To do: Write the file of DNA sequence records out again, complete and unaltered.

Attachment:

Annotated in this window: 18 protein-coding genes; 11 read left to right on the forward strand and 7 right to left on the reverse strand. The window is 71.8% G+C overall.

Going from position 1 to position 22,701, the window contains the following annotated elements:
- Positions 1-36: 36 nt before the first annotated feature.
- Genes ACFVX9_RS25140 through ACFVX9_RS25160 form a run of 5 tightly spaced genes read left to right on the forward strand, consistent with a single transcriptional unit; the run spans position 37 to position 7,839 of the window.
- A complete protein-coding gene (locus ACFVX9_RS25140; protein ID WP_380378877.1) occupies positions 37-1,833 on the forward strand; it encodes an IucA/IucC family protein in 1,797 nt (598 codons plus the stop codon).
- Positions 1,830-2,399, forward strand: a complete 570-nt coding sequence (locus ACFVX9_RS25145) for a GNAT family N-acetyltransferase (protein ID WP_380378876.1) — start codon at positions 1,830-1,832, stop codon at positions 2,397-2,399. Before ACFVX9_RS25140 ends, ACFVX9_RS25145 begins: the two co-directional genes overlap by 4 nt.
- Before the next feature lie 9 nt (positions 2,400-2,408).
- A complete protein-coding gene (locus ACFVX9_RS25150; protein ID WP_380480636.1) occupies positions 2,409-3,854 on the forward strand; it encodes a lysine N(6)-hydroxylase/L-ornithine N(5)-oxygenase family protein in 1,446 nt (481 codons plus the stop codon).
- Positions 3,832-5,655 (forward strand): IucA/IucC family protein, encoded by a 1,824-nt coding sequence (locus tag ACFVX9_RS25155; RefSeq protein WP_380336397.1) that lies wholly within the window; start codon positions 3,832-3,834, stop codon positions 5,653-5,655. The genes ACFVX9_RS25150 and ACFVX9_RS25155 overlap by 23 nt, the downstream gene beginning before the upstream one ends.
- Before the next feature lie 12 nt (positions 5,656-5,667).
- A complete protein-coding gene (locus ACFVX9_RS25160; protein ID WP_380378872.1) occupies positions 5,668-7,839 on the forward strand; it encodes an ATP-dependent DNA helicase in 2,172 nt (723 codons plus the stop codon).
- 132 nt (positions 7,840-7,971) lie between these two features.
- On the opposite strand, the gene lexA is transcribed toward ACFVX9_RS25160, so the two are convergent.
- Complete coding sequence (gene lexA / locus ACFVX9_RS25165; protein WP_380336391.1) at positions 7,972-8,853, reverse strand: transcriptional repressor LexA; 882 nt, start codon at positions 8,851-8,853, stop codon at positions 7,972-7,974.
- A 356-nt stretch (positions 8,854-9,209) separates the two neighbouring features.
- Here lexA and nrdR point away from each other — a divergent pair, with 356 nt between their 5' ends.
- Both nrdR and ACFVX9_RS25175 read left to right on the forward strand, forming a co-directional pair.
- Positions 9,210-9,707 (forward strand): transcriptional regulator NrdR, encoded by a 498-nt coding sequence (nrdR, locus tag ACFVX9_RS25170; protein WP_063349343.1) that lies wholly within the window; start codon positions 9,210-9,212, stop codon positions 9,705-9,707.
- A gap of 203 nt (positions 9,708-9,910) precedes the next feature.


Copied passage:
Annotated in this window: 18 protein-coding genes; 11 read left to right on the forward strand and 7 right to left on the reverse strand. The window is 71.8% G+C overall.

Going from position 1 to position 22,701, the window contains the following annotated elements:
- Positions 1-36: 36 nt before the first annotated feature.
- Genes ACFVX9_RS25140 through ACFVX9_RS25160 form a run of 5 tightly spaced genes read left to right on the forward strand, consistent with a single transcriptional unit; the run spans position 37 to position 7,839 of the window.
- A complete protein-coding gene (locus ACFVX9_RS25140; protein ID WP_380378877.1) occupies positions 37-1,833 on the forward strand; it encodes an IucA/IucC family protein in 1,797 nt (598 codons plus the stop codon).
- Positions 1,830-2,399, forward strand: a complete 570-nt coding sequence (locus ACFVX9_RS25145) for a GNAT family N-acetyltransferase (protein ID WP_380378876.1) — start codon at positions 1,830-1,832, stop codon at positions 2,397-2,399. Before ACFVX9_RS25140 ends, ACFVX9_RS25145 begins: the two co-directional genes overlap by 4 nt.
- Before the next feature lie 9 nt (positions 2,400-2,408).
- A complete protein-coding gene (locus ACFVX9_RS25150; protein ID WP_380480636.1) occupies positions 2,409-3,854 on the forward strand; it encodes a lysine N(6)-hydroxylase/L-ornithine N(5)-oxygenase family protein in 1,446 nt (481 codons plus the stop codon).
- Positions 3,832-5,655 (forward strand): IucA/IucC family protein, encoded by a 1,824-nt coding sequence (locus tag ACFVX9_RS25155; RefSeq protein WP_380336397.1) that lies wholly within the window; start codon positions 3,832-3,834, stop codon positions 5,653-5,655. The genes ACFVX9_RS25150 and ACFVX9_RS25155 overlap by 23 nt, the downstream gene beginning before the upstream one ends.
- Before the next feature lie 12 nt (positions 5,656-5,667).
- A complete protein-coding gene (locus ACFVX9_RS25160; protein ID WP_380378872.1) occupies positions 5,668-7,839 on the forward strand; it encodes an ATP-dependent DNA helicase in 2,172 nt (723 codons plus the stop codon).
- 132 nt (positions 7,840-7,971) lie between these two features.
- On the opposite strand, the gene lexA is transcribed toward ACFVX9_RS25160, so the two are convergent.
- Complete coding sequence (gene lexA / locus ACFVX9_RS25165; protein WP_380336391.1) at positions 7,972-8,853, reverse strand: transcriptional repressor LexA; 882 nt, start codon at positions 8,851-8,853, stop codon at positions 7,972-7,974.
- A 356-nt stretch (positions 8,854-9,209) separates the two neighbouring features.
- Here lexA and nrdR point away from each other — a divergent pair, with 356 nt between their 5' ends.
- Both nrdR and ACFVX9_RS25175 read left to right on the forward strand, forming a co-directional pair.
- Positions 9,210-9,707 (forward strand): transcriptional regulator NrdR, encoded by a 498-nt coding sequence (nrdR, locus tag ACFVX9_RS25170; protein WP_063349343.1) that lies wholly within the window; start codon positions 9,210-9,212, stop codon positions 9,705-9,707.
- A gap of 203 nt (positions 9,708-9,910) precedes the next feature.